While seeing a veterinarian can be costly, we must accept that reptiles should have the same care as our other pets when we decide to keep one.
You can transport your injured snake to the veterinarian by following these steps:
- Gently secure the injured snake in a clean pillowcase.
- Add some crumpled paper towels inside the pillowcase for cushion.
- Close and secure the cloth bag’s opening.
- Place the wrapped up snake into a small ice chest, styrofoam box, or insulated lunch box to keep it cool and safe.
- If the vet’s office is far away, periodically open the pillowcase to allow your snake to get some fresh air.
>>Learn more about traveling with reptiles in our article on transporting geckos via cars.
Smaller snakes have higher chances of surviving a fall than larger snakes. Smaller species like the flying snake can glide through the air and may survive falls from great heights. In contrast, thick-bodied snakes are less likely to survive a fall due to their weight and incapabilities.
A flying snake may survive a hundred-meter fall due to its nature. A flying snake can glide as far as 100 meters (300 feet) from the tree top by flattening its body. It propels itself by moving in a wave-like motion to increase gliding distance and maintain balance while descending .
However, thick-bodied snakes like the anaconda, boas, etc., may not survive falling from great heights. Aside from weighing more than the flying snake, other snakes can’t glide through the air and may drop dead on the surface.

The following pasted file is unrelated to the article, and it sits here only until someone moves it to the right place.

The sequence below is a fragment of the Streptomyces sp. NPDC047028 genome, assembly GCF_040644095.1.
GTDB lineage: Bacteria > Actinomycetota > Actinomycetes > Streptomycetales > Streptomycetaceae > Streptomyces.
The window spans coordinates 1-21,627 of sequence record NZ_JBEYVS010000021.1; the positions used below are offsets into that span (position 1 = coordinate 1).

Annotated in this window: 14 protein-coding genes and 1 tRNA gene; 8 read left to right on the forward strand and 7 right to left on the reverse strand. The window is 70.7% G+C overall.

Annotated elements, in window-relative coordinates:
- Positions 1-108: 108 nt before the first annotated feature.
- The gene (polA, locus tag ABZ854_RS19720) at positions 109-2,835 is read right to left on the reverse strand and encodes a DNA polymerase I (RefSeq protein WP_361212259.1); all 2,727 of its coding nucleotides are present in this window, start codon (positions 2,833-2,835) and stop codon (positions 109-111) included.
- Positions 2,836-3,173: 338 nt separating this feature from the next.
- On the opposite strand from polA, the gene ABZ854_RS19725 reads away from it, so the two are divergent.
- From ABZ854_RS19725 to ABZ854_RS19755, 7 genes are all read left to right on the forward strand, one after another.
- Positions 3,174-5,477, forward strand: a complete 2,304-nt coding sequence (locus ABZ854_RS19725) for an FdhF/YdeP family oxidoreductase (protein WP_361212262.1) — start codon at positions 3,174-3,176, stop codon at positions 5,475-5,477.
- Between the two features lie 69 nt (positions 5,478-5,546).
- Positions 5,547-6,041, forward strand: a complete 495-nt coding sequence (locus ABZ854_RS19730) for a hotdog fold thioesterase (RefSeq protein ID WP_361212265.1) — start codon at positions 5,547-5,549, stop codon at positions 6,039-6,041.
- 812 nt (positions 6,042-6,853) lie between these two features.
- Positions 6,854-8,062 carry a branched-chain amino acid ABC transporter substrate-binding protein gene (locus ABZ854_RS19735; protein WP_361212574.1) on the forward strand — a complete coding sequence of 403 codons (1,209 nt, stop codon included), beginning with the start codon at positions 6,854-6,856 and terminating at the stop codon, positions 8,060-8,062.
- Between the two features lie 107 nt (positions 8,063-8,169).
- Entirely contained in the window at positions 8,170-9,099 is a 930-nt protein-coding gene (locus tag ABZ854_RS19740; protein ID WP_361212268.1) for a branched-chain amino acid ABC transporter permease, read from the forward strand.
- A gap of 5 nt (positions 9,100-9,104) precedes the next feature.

Snakes might fall in the following scenarios: 1) exploring inside the enclosure, 2) escaping, 3) handling sessions, 4) cleaning sessions, and 5) climbing trees.
A snake may fall when it tries to explore and climb up on the ornaments inside its enclosure. Depending on the type of snake a person has, moving to a lower level and limiting the use of ornaments can reduce the risk of injury to the animal.
I asked my friends in the reptile-keeping community about times when their snakes usually fell. The majority answered that their snakes always fall when climbing on top of the ornaments inside the enclosure.
Some of us use ladders, branches, or hammocks for our snakes to climb up, but our pets might injure themselves because of these ornaments if they are not properly secured.
Depending on what snake species you have, you may want to minimize the use of these ornaments, adjust the placement to a lower level to reduce the chance of your pet getting injured, or keep them in place using animal-safe silicone.
Ball pythons and other snakes in captivity will try to escape their enclosure and may inevitably fall off onto hard surfaces. Falling injuries from escaping can be prevented if the snake is kept in an escape-proof enclosure.
I experienced such a case when I was starting the ball python hobby. My first ball python, Tesla, escaped and was trying to go down the floor. He was holding onto a cylindrical post using only his tail!